Kayak scouts or—who found the Hawaiian islands?

Hawaii is a testament to the adventurous and courageous spirit of humankind.

How did the first people get here?

Humans are somewhat migratory by nature. And on the larger continents it’s not so difficult to imagine that humans walked outward and spread to far locations. That still would have taken courage, but they could have done it a little at a time.

The first scouts to Hawaii had to get in a boat with food and water and head out to the open sea. They couldn’t have known another island was out there. Granted, they probably started in Asia then hopped from one Polynesian island to the next. But how long would those trips have taken in a man-made and manpowered kayak?

Somebody wakes up one morning in a settlement on the shore of Asia and tells his mother, “I’m going to go see what’s out there.” He throws a few coconuts and a container, perhaps a skin of some sort, of fresh water into his boat and shoves off the shore into the breakers. He doesn’t know which direction to take to nearest land. He doesn’t know how long it will take him to get there. He can’t even be sure land is out there. He has to take enough food and water for the return trip.

Someone had to make the first trip off the continent and out to sea.

How many nonproductive expeditions like this were made before the next island in the series was bumped into?

Maybe they had large sailing vessels and a systematic approach. Still.

Kaua’i is believed to be the first Hawaiian island settled, which makes sense if the settlers were coming originally from the Asian continent. Kaua’i is the furthest west of the “Sandwich Islands” named so by Captain James Cook, after the Earl of Sandwich, when he discovered the islands from the western world in 1778. Possibly a bad day for the natives—I don’t know the political history, but when west meets natives it usually doesn’t bode well for the natives. Just saying.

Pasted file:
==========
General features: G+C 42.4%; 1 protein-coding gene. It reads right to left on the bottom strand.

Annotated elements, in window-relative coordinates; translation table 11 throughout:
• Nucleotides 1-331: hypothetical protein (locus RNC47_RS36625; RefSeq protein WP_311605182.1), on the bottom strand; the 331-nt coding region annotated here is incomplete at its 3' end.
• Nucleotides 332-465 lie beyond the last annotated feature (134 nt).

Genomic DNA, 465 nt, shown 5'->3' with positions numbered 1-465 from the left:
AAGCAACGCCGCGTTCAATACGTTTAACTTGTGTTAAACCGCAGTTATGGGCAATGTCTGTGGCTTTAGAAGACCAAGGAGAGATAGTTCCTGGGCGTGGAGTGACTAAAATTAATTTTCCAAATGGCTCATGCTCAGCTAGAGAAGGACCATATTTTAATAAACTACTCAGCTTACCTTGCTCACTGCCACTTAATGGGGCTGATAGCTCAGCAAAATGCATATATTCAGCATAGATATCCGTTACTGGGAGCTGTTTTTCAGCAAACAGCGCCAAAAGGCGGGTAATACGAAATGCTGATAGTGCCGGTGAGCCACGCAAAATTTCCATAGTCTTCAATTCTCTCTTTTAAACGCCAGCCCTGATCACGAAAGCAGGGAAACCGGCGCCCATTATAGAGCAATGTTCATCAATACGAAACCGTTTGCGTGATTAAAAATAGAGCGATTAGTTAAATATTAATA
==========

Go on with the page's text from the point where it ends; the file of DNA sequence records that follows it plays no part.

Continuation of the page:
Polynesians from the Marquesas Islands got there about 1200 years before Captain Cook, but then, they were closer. Still, they had to travel over 2000 miles to migrate the islands, following the stars I presume. Of course getting there might have been blind luck. Getting back home again would have been the challenge.

Ever been on a boat in the middle of the sea?

Why were they even looking for new lands? Financial gain? Power? Just for kicks?

And I haven’t even mentioned the legendary little people called the Menehune who got there first.

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Author: CMSmith

I enjoy reading, writing, gardening, photography, genealogy and travel. I have opinions about many things, but am trying to age gracefully and not continually tick people off with them. Sometimes I can’t help myself.

3 thoughts on “Kayak scouts or—who found the Hawaiian islands?”

  1. Fun perspective on the why’s and how’s of my native ancestors. Are you Hawaiian, or just an island lover? Whichever…your musings are intriguing.

    aloha…hugmamma.

    1. Thanks for reading. Just visiting Kaua’i for the first tme. Fascinating geography, lifestyle and culture (at least what I can tell from this brief exposure). Would love to hear more about your native ancestors if you care to share.

      1. I’ve quite a few posts on my blog, many of which have snippets of my life story interwoven amongst the words. You might want to visit, and see if there’s anything of interest.

        hugs and aloha…hugmamma.

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